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Bruce Boxleitner Set to Star in GENESIS.
Planned remake of Gene Roddenberry's failed pilot is in development.
By Frank Garcia
February 29, 2000
The secret identity of the lead actor for an upcoming Gene Roddenberry television series titled GENESIS can now be revealed. BABYLON 5's Bruce Boxleitner is the actor who has been signed to star in a remake of Gene Roddenberry's 1973 movie of the week GENESIS II.
'I'm signed for the series!' laughs Bruce Boxleitner in Vancouver, Canada, where he was filming an episode of THE OUTER LIMITS. 'They made GENESIS II, and it was not successful. Maybe it will work better in today's climate.' The deal with Tribune Entertainment, the production company supporting the project, was completed over the holidays last year he says.
There's some irony attached to choosing Boxleitner as the 'new' Dylan Hunt: Alex Cord, the actor who originated the role, is actually a friend. GENESIS II, the 1973 film written and produced by Roddenberry, starred Cord as the 20th Century scientist who was accidentally frozen in an underground cavern and revived in the year 2133, where he joined a peaceful society of scientists and teachers whose goal was to help rebuild the fragmented, post-nuclear world. In 1974 Roddenberry tried the idea again at ABC, called PLANET EARTH, with John Saxon in the lead role.
Don't expect to see GENESIS's main title theme on your TV screens any time soon. The property is presently unsold and looking for a cable outlet just as another series, Gene Roddenberry's ANDROMEDA starring Kevin Sorbo, prepares for filming in Vancouver, British Columbia this summer for a Fall 2000 premiere in syndication. GENESIS was originally envisioned as one half of a two-hour block of Roddenberry programming in syndication, together with ANDROMEDA. But that ideal may take some time to bring to life. Boxleitner says that Tribune has opted instead to place Earth's rebirth on the development burner.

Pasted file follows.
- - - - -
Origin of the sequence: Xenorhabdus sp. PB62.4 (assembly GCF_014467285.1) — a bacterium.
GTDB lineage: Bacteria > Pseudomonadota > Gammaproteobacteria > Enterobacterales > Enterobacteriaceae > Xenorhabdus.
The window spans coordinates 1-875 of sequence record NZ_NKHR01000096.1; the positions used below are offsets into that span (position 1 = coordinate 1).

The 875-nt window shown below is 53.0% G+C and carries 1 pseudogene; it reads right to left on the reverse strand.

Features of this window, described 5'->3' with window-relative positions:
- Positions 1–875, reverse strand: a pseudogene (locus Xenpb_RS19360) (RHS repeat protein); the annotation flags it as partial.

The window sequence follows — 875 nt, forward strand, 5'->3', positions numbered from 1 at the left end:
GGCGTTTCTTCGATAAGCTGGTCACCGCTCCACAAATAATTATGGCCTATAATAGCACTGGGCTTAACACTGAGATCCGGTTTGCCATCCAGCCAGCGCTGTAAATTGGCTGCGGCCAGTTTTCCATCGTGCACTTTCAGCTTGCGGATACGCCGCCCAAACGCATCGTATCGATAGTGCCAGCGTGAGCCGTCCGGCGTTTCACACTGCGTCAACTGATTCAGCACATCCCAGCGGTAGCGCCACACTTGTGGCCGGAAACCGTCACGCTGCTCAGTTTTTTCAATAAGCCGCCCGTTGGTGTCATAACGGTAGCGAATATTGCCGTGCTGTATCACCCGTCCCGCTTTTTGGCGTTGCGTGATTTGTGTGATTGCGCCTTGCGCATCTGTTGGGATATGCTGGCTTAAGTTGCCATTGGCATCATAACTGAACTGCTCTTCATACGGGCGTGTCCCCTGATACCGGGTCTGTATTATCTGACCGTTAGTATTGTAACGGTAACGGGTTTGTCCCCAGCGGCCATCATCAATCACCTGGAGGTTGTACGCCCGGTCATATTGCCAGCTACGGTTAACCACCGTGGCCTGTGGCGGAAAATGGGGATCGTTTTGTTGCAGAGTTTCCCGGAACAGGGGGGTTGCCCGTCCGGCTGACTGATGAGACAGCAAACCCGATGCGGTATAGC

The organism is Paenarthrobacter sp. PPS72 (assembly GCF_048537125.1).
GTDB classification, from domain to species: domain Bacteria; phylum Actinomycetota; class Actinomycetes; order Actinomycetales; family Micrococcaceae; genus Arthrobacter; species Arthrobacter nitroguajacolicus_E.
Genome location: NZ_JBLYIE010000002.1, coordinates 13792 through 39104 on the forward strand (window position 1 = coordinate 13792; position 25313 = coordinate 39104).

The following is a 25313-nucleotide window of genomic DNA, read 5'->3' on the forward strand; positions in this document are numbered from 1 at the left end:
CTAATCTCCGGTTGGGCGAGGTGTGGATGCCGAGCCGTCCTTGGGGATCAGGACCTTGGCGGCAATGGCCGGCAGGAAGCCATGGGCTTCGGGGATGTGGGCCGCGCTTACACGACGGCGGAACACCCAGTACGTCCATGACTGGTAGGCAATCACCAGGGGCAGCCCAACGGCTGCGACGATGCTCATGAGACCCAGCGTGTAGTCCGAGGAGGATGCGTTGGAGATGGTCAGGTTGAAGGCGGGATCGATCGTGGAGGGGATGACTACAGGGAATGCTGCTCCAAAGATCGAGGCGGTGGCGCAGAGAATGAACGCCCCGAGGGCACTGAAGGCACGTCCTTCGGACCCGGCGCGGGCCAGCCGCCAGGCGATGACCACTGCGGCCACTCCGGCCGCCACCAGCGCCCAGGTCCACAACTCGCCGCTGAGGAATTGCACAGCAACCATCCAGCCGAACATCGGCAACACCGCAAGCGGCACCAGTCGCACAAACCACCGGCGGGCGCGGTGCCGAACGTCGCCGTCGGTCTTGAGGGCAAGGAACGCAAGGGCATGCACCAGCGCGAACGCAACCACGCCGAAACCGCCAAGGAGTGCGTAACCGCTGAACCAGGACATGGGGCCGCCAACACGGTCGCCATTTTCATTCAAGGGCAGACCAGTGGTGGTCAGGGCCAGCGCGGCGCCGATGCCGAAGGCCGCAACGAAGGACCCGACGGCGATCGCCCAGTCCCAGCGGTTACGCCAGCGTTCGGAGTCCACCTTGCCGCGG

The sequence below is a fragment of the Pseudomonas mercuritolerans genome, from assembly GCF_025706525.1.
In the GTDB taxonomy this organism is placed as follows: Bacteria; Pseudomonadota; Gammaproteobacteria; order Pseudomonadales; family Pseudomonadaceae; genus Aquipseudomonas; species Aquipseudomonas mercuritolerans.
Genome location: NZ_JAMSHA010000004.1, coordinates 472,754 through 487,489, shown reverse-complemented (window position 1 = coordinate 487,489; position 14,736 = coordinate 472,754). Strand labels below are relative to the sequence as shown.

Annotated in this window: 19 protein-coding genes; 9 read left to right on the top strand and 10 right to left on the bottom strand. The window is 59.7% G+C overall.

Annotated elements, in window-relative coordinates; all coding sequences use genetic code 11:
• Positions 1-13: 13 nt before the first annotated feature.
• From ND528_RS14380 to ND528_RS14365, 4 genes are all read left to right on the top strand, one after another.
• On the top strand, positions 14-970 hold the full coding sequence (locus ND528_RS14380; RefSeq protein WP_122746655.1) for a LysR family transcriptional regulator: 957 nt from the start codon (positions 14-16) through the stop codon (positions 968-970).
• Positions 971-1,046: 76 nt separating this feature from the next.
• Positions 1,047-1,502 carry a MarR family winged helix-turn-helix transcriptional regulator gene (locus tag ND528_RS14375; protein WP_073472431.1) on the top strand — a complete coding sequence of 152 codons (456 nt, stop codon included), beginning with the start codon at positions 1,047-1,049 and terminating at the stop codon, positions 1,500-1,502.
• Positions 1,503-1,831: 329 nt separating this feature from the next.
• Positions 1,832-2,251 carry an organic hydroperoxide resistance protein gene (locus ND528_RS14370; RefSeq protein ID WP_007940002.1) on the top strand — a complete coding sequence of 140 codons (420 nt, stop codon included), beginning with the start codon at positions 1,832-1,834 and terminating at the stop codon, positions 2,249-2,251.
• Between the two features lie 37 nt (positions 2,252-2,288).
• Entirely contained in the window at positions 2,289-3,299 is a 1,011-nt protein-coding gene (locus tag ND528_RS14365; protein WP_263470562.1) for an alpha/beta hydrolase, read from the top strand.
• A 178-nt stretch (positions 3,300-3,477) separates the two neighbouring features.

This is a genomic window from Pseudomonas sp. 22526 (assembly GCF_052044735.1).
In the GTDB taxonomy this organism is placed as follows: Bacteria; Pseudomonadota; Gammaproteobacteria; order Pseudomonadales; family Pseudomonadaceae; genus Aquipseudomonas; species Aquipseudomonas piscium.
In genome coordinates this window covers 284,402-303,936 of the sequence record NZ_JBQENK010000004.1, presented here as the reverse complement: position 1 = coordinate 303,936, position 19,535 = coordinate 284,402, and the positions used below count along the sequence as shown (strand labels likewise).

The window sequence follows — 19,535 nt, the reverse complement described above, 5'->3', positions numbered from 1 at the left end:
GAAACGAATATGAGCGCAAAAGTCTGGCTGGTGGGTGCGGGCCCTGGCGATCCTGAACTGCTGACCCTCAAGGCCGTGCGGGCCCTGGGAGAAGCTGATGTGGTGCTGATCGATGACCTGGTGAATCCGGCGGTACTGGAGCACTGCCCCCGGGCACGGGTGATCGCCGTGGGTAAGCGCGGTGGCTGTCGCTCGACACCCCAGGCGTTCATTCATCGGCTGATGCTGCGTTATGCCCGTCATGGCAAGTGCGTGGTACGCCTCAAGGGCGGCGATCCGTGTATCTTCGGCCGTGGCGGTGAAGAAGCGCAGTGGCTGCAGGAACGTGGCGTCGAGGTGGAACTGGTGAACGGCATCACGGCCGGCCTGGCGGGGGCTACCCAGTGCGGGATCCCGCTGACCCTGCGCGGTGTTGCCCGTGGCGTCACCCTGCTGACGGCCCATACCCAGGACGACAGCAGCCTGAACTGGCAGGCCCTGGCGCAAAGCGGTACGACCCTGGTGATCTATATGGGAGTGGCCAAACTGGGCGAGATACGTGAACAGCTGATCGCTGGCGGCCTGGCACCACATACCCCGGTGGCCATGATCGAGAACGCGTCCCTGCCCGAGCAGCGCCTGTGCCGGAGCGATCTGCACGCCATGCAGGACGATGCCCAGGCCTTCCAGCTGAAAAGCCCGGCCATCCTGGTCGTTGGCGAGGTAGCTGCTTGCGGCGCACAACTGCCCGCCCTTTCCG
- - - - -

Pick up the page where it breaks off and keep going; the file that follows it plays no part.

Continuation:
'They want to do it right,' says Boxleitner. 'If you try to rush something on, sometimes that's not the way. It's not gonna work. I want it to be good.'
Boxleitner has a very pragmatic attitude towards the slow development process. 'I'm not anxious to jump right in. I'm not sweating it. It might be too close.' What he means, of course, is that BABYLON 5 completed its successful five-year run just two years ago, and he wants opportunities to do other things between one science fiction project and another. 'I'm still very much on BABYLON 5 everywhere! It's still very much alive. Maybe it's too soon,' he says. 'I'm glad they backed off for a while. Next year would be a better time--just to get a little distance between series.'
But Boxleitner is also experienced enough about the Hollywood business to realize that GENESIS might never get off the ground. 'You know what? If it doesn't happen, that's fine too.'
Because GENESIS' series premise is currently being reworked and updated from its original presentation, Boxleitner is looking forward to seeing the final details. In fact, two integral elements the name Dylan Hunt and the fact that he had been, like Buck Rogers, frozen for hundreds of years have been now taken by ANDROMEDA. 'I saw Dylan Alexander,' says Boxleitner. 'They weren't happy with the original script. They should just change the whole thing. If it resembles even slightly the Alex Cord thing fine. But I think they want to rework the whole thing,'
Contractually, Boxleitner was given a choice where the series could be filmed. He was offered Australia, Toronto and Vancouver. 'They won't shoot in the States,' says Boxleitner. 'I would love to but they just can't make it financially. I said Vancouver. It's in the same time zone as California. I can get home on Friday night, if I have to and if I can. It's close to the family,' he grins.
The proven success of EARTH: FINAL CONFLICT, which is renewed up to its fourth year, is opening the door for more Roddenberry projects. Can THE QUESTOR TAPES be far behind?